The U.S. Department of Energy (DOE) Office of Indian Energy, with support and coordination from Sandia National Laboratories, is now accepting applications for the College Student Internship Program. There is currently one part-time, year-round internship available for winter 2021 through spring 2022. Current full-time undergraduate and graduate students who are familiar with Native American culture and Tribal issues are encouraged to apply. Interns will work with Sandia's renewable energy staff, along with Native American Tribes interested in Tribal energy development. The internship program offers the opportunity for instant immersion in project planning and development activities working directly with experienced internationally recognized energy experts. The work may involve local travel, including field visits to Tribal energy project sites. Learn more.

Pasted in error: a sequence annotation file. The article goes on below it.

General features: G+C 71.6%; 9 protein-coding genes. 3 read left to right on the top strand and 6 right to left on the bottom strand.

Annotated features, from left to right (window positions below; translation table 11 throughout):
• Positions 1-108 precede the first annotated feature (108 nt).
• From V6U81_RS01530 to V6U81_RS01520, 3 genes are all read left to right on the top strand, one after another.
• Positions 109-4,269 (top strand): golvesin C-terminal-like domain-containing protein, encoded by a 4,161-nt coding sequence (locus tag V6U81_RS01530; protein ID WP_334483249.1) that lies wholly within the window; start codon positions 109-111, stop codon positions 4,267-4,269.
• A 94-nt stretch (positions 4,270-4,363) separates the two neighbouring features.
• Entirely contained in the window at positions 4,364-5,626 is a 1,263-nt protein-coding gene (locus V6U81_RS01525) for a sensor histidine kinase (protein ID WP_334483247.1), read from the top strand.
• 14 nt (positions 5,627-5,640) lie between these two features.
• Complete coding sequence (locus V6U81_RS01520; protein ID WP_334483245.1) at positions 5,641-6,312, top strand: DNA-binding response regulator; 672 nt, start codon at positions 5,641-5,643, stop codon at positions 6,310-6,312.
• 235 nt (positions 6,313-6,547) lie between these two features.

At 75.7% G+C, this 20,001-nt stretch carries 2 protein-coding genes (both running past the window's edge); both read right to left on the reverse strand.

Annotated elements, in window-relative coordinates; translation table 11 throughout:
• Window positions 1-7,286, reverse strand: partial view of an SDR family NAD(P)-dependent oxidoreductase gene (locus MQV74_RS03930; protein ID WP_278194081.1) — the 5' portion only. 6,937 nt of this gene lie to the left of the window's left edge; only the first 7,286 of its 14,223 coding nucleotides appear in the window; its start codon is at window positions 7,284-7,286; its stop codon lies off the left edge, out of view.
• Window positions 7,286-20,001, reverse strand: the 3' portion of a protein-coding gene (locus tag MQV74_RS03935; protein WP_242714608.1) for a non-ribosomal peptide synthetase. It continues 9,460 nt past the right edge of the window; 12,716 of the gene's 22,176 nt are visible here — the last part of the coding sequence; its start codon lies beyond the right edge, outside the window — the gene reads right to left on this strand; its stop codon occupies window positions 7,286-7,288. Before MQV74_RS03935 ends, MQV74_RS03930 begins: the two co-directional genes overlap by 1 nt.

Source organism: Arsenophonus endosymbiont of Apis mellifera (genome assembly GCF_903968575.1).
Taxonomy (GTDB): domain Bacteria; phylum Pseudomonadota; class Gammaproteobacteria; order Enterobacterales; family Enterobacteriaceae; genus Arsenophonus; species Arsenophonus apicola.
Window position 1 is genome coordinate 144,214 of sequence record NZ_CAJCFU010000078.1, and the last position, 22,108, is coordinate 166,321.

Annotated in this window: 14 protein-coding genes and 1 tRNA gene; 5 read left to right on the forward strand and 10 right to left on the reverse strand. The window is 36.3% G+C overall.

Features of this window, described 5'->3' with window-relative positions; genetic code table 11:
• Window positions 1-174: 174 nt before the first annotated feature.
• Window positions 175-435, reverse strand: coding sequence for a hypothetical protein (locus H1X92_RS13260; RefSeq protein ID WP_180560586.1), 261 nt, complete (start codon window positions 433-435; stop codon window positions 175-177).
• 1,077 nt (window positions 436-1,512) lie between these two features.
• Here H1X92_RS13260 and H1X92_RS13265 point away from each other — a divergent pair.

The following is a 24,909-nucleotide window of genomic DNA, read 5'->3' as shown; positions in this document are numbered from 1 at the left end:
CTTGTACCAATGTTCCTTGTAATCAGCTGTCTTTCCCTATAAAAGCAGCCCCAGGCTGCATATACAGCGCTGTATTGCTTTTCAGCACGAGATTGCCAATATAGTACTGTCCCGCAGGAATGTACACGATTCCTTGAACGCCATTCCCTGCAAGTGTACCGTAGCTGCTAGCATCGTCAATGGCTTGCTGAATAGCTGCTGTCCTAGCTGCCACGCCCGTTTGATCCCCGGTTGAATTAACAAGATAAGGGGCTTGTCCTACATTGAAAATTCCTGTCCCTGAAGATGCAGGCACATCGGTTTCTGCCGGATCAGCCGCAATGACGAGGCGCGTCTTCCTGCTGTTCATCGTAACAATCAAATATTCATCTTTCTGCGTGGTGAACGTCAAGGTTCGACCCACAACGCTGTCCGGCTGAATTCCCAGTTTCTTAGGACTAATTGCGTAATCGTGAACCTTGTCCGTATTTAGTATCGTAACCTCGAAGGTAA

The Institute for Resilient Infrastructure Systems at the University of Georgia is hiring a 1-year postdoc position, with possibility of renewal. The individual hired will work as part of an interdisciplinary team from the University of Georgia, Tribal partners, the Tribal Nations Technical Center for Excellence (TNTCX), and the United States Army Corps of Engineers – Engineer Research and Development Center (USACE-ERDC). The postdoc will work with the broader team to develop and direct research related to water resources planning. The objective is to co-design and implement planning methodologies that integrate Tribal worldviews on landscapes and waterscapes with the technical, procedural, and operational aspects of USACE water resource management.

Please contact Don Nelson with any questions.